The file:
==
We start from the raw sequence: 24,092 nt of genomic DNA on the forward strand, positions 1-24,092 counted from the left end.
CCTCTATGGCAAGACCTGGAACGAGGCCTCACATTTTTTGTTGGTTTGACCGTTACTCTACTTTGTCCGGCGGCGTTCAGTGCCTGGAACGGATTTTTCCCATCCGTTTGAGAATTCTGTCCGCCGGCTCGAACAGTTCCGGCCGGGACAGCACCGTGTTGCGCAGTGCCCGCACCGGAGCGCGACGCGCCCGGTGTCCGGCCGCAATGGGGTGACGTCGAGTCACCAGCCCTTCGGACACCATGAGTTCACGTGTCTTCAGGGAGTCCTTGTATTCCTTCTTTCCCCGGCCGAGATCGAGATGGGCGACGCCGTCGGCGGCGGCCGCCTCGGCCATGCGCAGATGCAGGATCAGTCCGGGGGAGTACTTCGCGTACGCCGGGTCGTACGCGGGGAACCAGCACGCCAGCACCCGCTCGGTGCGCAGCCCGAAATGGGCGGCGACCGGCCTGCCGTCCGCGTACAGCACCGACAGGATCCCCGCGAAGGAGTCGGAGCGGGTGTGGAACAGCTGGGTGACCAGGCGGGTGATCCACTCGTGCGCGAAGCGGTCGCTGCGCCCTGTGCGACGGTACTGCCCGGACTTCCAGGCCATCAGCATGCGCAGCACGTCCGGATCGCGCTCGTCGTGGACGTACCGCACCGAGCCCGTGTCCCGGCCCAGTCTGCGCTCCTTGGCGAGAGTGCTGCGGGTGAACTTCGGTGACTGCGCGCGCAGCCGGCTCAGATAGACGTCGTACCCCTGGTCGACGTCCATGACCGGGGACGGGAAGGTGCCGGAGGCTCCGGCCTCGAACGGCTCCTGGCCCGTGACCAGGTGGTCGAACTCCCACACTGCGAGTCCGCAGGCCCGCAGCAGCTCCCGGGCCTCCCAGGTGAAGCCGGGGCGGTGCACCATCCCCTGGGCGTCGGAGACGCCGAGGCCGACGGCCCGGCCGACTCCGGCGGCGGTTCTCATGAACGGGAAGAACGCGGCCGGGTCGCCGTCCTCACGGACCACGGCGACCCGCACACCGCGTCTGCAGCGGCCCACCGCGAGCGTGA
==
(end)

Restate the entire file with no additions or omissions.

We start from the raw sequence: 24,092 nt of genomic DNA on the forward strand, positions 1-24,092 counted from the left end.
CCTCTATGGCAAGACCTGGAACGAGGCCTCACATTTTTTGTTGGTTTGACCGTTACTCTACTTTGTCCGGCGGCGTTCAGTGCCTGGAACGGATTTTTCCCATCCGTTTGAGAATTCTGTCCGCCGGCTCGAACAGTTCCGGCCGGGACAGCACCGTGTTGCGCAGTGCCCGCACCGGAGCGCGACGCGCCCGGTGTCCGGCCGCAATGGGGTGACGTCGAGTCACCAGCCCTTCGGACACCATGAGTTCACGTGTCTTCAGGGAGTCCTTGTATTCCTTCTTTCCCCGGCCGAGATCGAGATGGGCGACGCCGTCGGCGGCGGCCGCCTCGGCCATGCGCAGATGCAGGATCAGTCCGGGGGAGTACTTCGCGTACGCCGGGTCGTACGCGGGGAACCAGCACGCCAGCACCCGCTCGGTGCGCAGCCCGAAATGGGCGGCGACCGGCCTGCCGTCCGCGTACAGCACCGACAGGATCCCCGCGAAGGAGTCGGAGCGGGTGTGGAACAGCTGGGTGACCAGGCGGGTGATCCACTCGTGCGCGAAGCGGTCGCTGCGCCCTGTGCGACGGTACTGCCCGGACTTCCAGGCCATCAGCATGCGCAGCACGTCCGGATCGCGCTCGTCGTGGACGTACCGCACCGAGCCCGTGTCCCGGCCCAGTCTGCGCTCCTTGGCGAGAGTGCTGCGGGTGAACTTCGGTGACTGCGCGCGCAGCCGGCTCAGATAGACGTCGTACCCCTGGTCGACGTCCATGACCGGGGACGGGAAGGTGCCGGAGGCTCCGGCCTCGAACGGCTCCTGGCCCGTGACCAGGTGGTCGAACTCCCACACTGCGAGTCCGCAGGCCCGCAGCAGCTCCCGGGCCTCCCAGGTGAAGCCGGGGCGGTGCACCATCCCCTGGGCGTCGGAGACGCCGAGGCCGACGGCCCGGCCGACTCCGGCGGCGGTTCTCATGAACGGGAAGAACGCGGCCGGGTCGCCGTCCTCACGGACCACGGCGACCCGCACACCGCGTCTGCAGCGGCCCACCGCGAGCGTGA